The Ethics

Benedict de Spinoza

The Ethics, by Benedict de Spinoza - click to see full size image

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The Ethics by Dutch philosopher Benedict de Spinoza (Baruch Spinoza) was first published in 1677, shortly after the death of the author. It is a philosophical treatise that was originally written in Latin. Considered Spinoza's magnum opus, the book is an attempt to apply the method of Euclid in philosophy. The first part of the book addresses the relationship between God and the universe. The second part focuses on the human mind and body. In the third part, Spinoza argues that all things, including human beings, strive to persevere in their being. The fourth part analyzes human passions. The fifth part argues that reason can govern the affects in the pursuit of virtue.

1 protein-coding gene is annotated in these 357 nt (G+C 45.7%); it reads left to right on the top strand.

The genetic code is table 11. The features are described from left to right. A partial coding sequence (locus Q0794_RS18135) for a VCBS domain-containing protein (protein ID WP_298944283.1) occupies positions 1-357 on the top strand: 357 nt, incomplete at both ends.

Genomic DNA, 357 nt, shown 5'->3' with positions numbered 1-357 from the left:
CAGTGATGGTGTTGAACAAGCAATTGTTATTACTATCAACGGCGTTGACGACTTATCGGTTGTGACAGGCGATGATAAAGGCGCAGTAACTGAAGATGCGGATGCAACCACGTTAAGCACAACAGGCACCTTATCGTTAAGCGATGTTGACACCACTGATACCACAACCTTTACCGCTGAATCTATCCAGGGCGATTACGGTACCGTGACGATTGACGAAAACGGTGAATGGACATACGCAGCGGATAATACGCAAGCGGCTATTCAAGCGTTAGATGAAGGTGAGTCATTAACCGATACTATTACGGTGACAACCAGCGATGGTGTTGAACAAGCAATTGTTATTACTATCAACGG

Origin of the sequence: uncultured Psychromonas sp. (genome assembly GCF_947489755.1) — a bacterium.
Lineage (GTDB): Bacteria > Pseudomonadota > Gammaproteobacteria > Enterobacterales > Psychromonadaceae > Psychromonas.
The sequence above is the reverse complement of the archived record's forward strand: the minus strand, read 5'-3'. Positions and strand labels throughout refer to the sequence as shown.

Shortly after it was published, the Catholic Church banned it, and for the next hundred years, it was read in secret. The novelist Mary Ann Evans (George Eliot) was the first person to translate the work into English in 1856.

Part of the Encyclopaedia Britannica’s Great Books of the Western World set.

This book has 88,171 words, and 139 pages in the PDF version. This is an 1887 translation by R. H. M. Elwes.

Production notes: This ebook of The Ethics was published by Global Grey on the 5th November 2021. The artwork used for the cover is 'Venice, the Entrance to St Mark’s Basilica' by Antonietta Brandeis.

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